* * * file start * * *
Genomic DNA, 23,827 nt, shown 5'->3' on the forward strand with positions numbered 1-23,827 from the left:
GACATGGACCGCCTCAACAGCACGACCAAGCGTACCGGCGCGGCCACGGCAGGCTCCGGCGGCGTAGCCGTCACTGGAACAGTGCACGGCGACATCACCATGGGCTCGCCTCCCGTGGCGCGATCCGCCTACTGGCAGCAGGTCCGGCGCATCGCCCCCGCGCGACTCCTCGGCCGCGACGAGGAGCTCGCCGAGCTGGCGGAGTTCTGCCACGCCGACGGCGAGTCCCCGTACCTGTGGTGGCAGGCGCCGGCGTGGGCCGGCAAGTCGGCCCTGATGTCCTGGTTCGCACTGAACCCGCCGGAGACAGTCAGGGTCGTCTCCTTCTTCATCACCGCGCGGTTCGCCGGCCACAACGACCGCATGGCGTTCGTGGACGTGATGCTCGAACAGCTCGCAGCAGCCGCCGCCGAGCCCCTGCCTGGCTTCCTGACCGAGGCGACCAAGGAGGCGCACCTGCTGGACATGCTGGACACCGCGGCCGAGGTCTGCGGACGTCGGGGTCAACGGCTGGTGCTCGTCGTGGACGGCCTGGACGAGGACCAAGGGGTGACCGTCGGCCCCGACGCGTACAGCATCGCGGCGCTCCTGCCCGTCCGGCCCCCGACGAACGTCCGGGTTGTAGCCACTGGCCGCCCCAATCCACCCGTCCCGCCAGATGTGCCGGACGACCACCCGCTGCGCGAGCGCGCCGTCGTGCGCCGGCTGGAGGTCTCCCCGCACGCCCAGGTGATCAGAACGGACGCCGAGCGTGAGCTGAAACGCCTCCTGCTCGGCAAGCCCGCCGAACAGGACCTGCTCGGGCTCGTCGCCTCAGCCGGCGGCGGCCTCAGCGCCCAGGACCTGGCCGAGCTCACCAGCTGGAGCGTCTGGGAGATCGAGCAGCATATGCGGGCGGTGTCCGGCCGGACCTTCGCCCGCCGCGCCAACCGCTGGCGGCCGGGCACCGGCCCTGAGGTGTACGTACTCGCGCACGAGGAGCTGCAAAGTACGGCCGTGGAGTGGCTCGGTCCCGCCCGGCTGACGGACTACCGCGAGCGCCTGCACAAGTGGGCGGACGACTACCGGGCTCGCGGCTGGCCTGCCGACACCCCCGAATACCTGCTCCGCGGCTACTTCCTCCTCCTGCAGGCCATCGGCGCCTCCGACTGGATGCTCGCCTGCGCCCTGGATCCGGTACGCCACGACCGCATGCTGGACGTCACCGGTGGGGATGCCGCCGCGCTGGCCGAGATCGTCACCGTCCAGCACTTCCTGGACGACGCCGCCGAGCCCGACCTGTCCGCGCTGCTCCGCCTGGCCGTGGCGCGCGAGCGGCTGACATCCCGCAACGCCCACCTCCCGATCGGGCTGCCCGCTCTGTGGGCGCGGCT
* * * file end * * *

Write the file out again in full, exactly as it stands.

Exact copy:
Genomic DNA, 23,827 nt, shown 5'->3' on the forward strand with positions numbered 1-23,827 from the left:
GACATGGACCGCCTCAACAGCACGACCAAGCGTACCGGCGCGGCCACGGCAGGCTCCGGCGGCGTAGCCGTCACTGGAACAGTGCACGGCGACATCACCATGGGCTCGCCTCCCGTGGCGCGATCCGCCTACTGGCAGCAGGTCCGGCGCATCGCCCCCGCGCGACTCCTCGGCCGCGACGAGGAGCTCGCCGAGCTGGCGGAGTTCTGCCACGCCGACGGCGAGTCCCCGTACCTGTGGTGGCAGGCGCCGGCGTGGGCCGGCAAGTCGGCCCTGATGTCCTGGTTCGCACTGAACCCGCCGGAGACAGTCAGGGTCGTCTCCTTCTTCATCACCGCGCGGTTCGCCGGCCACAACGACCGCATGGCGTTCGTGGACGTGATGCTCGAACAGCTCGCAGCAGCCGCCGCCGAGCCCCTGCCTGGCTTCCTGACCGAGGCGACCAAGGAGGCGCACCTGCTGGACATGCTGGACACCGCGGCCGAGGTCTGCGGACGTCGGGGTCAACGGCTGGTGCTCGTCGTGGACGGCCTGGACGAGGACCAAGGGGTGACCGTCGGCCCCGACGCGTACAGCATCGCGGCGCTCCTGCCCGTCCGGCCCCCGACGAACGTCCGGGTTGTAGCCACTGGCCGCCCCAATCCACCCGTCCCGCCAGATGTGCCGGACGACCACCCGCTGCGCGAGCGCGCCGTCGTGCGCCGGCTGGAGGTCTCCCCGCACGCCCAGGTGATCAGAACGGACGCCGAGCGTGAGCTGAAACGCCTCCTGCTCGGCAAGCCCGCCGAACAGGACCTGCTCGGGCTCGTCGCCTCAGCCGGCGGCGGCCTCAGCGCCCAGGACCTGGCCGAGCTCACCAGCTGGAGCGTCTGGGAGATCGAGCAGCATATGCGGGCGGTGTCCGGCCGGACCTTCGCCCGCCGCGCCAACCGCTGGCGGCCGGGCACCGGCCCTGAGGTGTACGTACTCGCGCACGAGGAGCTGCAAAGTACGGCCGTGGAGTGGCTCGGTCCCGCCCGGCTGACGGACTACCGCGAGCGCCTGCACAAGTGGGCGGACGACTACCGGGCTCGCGGCTGGCCTGCCGACACCCCCGAATACCTGCTCCGCGGCTACTTCCTCCTCCTGCAGGCCATCGGCGCCTCCGACTGGATGCTCGCCTGCGCCCTGGATCCGGTACGCCACGACCGCATGCTGGACGTCACCGGTGGGGATGCCGCCGCGCTGGCCGAGATCGTCACCGTCCAGCACTTCCTGGACGACGCCGCCGAGCCCGACCTGTCCGCGCTGCTCCGCCTGGCCGTGGCGCGCGAGCGGCTGACATCCCGCAACGCCCACCTCCCGATCGGGCTGCCCGCTCTGTGGGCGCGGCT